I will add one thing. I think that, as hard as you're trying to address both Evangelicals and ... the other guys ... I think that they, by your own definition, wouldn't read such a book. One part of being an Evangelical is a singular lack of doubt which precludes such difficult questions as, "Am I a jerk?"

8/08/2008 1:29 AM  
Blogger Joe said...

I found your website after listening to your NPR segment on the spirit of David. Interesting stuff. I found your story really interesting (partly because mine is so similar, and also you're a great story teller). The chapters you've posted sound more like sermons though than stories. I'll be interested to pick up your book if it makes it through to the bookstore.

9/17/2008 9:07 PM  
Anonymous Anonymous said...

This is great work so far. I found your site through Tomato Nation; don't know how I could have missed you on NPR, as I'm a public radio junkie. I quibble with one thing you wrote, however:
"Since salvation by good deeds is pretty much a part of every major religion, denying it would seem to suggest that these particular people have had specific counter-training—evangelical counter-training."
If by major religion you meant the non-Christian ones, perhaps you are right -- I don't know enough about any of those faiths to speak with authority. But when I first read this, I made the common mistake of conflating "religion" with "Christian denomination". The rejection of salvation by good deeds is at the root of the Protestant Reformation. My (Methodist) Sunday School teacher (a theology professor) recently pointed out that Martin Luther was so carried away by his rejection of "salvation by works" that he mis-translated "justified by faith" as "justified by faith *alone*". This is the same error as your teacher's example of Adam making God's law harsher by making it narrower and easier to understand and follow. So I'd say the 28% of survey respondents who rejected salvation by good deeds were reflecting Protestant training, rather than specifically evangelical training.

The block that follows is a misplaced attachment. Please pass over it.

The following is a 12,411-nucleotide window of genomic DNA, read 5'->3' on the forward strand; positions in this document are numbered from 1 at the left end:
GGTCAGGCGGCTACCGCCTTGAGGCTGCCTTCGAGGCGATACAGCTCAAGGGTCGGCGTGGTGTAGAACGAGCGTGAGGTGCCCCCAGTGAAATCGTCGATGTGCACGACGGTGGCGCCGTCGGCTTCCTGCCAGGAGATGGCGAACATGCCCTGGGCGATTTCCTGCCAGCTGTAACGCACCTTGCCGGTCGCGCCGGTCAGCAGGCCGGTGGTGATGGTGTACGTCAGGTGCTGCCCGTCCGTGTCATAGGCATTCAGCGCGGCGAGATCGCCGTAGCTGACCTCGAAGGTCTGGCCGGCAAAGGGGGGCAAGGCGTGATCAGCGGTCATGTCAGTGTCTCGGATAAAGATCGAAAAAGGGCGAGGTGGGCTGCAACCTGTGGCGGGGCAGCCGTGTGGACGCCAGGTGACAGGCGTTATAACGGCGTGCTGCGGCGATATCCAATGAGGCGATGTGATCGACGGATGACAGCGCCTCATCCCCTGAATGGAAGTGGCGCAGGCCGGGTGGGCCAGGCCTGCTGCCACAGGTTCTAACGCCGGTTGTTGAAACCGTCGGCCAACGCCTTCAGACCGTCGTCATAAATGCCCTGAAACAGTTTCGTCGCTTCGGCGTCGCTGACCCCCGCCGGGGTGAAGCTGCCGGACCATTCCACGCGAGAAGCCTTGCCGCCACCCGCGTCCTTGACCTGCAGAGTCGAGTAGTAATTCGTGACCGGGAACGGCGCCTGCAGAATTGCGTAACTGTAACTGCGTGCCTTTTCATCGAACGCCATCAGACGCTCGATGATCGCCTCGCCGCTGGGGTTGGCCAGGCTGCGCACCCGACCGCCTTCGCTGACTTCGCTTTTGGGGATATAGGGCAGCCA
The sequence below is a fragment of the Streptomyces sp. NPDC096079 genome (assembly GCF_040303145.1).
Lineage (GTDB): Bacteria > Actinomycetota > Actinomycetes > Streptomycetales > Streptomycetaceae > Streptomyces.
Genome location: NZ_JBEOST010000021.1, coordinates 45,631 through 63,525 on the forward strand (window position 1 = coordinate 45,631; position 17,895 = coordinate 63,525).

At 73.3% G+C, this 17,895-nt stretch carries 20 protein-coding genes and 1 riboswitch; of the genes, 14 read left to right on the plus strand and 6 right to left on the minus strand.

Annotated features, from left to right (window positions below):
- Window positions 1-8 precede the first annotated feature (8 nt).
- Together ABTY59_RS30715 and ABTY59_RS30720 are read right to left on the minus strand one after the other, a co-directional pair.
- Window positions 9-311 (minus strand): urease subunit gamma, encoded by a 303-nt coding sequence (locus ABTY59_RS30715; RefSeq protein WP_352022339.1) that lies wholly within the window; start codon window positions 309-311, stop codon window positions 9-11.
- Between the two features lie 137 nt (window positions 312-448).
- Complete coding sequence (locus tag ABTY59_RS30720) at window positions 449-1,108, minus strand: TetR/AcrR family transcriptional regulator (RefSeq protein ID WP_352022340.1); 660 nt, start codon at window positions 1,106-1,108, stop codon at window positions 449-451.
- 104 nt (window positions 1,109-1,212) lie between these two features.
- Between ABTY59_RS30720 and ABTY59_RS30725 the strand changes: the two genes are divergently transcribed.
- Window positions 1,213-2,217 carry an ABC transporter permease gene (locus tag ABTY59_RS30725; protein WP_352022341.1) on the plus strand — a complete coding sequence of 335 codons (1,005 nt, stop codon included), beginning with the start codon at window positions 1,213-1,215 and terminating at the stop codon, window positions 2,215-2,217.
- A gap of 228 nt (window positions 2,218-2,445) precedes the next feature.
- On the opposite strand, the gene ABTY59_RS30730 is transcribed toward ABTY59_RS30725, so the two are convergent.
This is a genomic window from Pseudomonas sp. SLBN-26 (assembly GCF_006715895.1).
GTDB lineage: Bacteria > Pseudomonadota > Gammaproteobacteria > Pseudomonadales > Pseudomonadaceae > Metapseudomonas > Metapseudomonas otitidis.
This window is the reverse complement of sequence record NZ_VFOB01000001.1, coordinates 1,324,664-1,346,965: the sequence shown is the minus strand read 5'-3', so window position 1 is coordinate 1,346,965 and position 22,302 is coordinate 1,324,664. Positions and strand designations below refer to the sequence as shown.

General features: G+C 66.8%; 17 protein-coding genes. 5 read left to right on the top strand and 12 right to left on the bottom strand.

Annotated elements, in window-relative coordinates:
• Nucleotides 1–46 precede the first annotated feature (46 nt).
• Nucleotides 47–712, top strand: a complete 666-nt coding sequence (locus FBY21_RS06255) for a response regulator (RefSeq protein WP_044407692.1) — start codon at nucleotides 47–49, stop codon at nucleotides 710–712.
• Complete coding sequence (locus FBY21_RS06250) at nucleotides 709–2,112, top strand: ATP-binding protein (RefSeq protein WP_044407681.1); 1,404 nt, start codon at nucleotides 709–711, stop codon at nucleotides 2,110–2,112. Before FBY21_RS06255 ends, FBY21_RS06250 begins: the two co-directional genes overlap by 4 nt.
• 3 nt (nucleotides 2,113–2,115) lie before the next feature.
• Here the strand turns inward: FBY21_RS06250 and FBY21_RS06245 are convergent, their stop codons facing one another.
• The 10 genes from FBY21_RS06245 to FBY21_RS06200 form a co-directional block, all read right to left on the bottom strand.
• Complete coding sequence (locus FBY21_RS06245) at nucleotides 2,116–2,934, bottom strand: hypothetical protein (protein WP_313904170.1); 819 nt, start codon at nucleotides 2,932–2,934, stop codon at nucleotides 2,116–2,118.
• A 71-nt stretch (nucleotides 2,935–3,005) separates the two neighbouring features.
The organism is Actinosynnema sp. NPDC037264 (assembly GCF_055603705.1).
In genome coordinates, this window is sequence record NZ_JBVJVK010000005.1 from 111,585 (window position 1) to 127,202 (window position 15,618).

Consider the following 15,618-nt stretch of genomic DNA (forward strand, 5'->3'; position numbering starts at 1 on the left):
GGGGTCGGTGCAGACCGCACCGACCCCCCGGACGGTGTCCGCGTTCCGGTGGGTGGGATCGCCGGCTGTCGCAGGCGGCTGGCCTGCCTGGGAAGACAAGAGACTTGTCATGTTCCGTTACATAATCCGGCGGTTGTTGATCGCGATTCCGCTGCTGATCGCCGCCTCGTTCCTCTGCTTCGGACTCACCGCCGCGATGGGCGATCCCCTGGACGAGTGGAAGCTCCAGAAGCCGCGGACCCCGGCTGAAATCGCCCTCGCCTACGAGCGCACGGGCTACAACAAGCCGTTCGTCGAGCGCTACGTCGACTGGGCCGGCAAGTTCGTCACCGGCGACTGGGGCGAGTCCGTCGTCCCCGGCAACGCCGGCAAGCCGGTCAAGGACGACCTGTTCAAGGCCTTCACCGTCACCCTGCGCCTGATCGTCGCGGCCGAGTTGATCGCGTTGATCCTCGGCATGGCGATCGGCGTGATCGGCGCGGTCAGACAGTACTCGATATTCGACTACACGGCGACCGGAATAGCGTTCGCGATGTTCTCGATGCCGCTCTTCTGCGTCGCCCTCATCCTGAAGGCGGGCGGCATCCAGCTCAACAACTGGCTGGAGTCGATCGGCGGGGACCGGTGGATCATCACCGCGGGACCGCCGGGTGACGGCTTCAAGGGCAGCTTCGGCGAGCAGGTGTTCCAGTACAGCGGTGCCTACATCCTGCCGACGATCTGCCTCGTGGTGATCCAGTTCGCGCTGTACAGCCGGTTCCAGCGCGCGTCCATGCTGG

2/08/2009 8:56 AM